A tarot reading using the Celtic Cross Spread requires 10 cards drawn from the tarot deck. Usually, the tarot reader will remove one card from the deck beforehand to represent the Querent through the reading. This card will often be one of the court cards for ease of use, but some tarot readers pick a card according to what the card means and represents, choosing something suitable for the Querent (if they do not know the person well enough to make that decision themselves, they will usually ask them to define themselves using one or two keywords and make their decision from their answer).
The first two cards are stacked on one another, shaping a cross. This cross overlays the Querent card if one is used in the reading. Then the shape of the cross is made larger by putting the next 4 cards in every direction surrounding that cross: the third card above the cross, the fourth card below, the fifth card on the left and the sixth on the right (though some readers can reverse these last two depending on the card chosen for the Querent, with the sixth card always in the direction where the main character in the Querent card is looking to).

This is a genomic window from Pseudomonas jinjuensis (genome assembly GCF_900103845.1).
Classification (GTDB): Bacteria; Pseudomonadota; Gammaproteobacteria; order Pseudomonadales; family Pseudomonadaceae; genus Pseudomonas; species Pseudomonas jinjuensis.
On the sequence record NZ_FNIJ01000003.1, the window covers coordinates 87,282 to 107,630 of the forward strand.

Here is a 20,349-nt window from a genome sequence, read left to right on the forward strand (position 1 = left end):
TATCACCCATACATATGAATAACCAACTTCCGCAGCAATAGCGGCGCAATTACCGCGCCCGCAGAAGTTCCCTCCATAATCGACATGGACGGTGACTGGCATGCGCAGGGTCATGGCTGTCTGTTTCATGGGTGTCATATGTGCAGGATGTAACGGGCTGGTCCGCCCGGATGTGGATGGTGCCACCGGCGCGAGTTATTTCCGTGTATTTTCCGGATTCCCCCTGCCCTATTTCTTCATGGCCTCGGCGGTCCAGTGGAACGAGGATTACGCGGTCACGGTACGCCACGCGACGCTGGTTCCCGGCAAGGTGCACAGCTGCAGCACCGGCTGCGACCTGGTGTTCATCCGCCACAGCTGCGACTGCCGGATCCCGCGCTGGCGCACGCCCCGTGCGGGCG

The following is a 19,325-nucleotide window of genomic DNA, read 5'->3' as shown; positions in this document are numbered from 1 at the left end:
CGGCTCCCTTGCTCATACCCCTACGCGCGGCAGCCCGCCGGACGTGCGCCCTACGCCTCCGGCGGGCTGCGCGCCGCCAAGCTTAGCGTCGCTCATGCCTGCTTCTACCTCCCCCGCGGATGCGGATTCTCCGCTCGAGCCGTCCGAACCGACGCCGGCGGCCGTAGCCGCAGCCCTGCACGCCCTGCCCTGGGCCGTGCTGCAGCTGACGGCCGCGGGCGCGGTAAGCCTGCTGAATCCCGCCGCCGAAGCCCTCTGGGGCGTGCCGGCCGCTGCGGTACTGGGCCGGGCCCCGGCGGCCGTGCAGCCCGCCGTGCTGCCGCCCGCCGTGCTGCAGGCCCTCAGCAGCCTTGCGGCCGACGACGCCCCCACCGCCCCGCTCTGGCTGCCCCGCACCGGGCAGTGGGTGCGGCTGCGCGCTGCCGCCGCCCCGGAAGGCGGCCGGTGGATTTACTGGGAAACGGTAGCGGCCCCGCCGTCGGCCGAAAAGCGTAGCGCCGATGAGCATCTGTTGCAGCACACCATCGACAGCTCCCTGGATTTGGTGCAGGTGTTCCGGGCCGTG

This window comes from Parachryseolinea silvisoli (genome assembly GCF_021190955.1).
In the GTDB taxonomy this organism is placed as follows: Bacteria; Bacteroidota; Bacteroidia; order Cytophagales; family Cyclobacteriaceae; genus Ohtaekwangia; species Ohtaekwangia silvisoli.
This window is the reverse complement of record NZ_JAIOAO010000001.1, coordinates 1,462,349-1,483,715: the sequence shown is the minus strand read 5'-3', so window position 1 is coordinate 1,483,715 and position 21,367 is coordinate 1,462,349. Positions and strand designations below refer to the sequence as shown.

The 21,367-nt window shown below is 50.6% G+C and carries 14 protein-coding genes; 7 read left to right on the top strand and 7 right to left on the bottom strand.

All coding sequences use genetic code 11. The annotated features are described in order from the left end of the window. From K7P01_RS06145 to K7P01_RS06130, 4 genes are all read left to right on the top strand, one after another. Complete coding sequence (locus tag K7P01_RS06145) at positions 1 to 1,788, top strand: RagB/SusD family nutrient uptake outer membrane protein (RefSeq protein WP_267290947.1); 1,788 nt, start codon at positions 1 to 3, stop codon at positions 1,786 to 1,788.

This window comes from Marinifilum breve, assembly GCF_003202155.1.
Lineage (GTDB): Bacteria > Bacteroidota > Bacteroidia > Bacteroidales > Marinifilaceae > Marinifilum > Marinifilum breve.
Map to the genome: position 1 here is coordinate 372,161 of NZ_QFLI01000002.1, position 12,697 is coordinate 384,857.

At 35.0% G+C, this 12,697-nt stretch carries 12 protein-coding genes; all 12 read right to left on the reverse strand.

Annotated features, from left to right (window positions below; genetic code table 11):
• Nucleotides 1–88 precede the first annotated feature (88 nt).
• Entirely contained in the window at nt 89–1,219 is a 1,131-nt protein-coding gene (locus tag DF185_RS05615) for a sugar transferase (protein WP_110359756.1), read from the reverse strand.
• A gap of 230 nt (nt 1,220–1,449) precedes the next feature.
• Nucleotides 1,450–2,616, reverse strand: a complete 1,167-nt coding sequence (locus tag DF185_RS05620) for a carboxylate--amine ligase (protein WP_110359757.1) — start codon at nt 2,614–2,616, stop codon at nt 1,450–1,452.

The final four cards are stacked to form a vertical line on the right side of the cross, rising up (the card on the bottom of the line should be the seventh one, and the one on top should be the tenth).
The first card represents the current situation, the general influence affecting the Querent.
The second card represents the various obstacles the Querent has to face, something that should be overcome.
The third card represents the best possible outcome of the situation, long-term goals, or something that might happen in the distant future.
The fourth card represents something that has already happened but provides meaningful information about the problem at hand. It might be the trigger that set everything in motion.
5th & 6th Card
The fifth and sixth card represent the immediate past and immediate future, something that just happened and something about to happen that are both relevant to the matter brought up in the reading.
The seventh card represents the influence that the Querent is currently extending to the matter at hand. It might unveil hidden feelings about the situation, or put some behavior into perspective.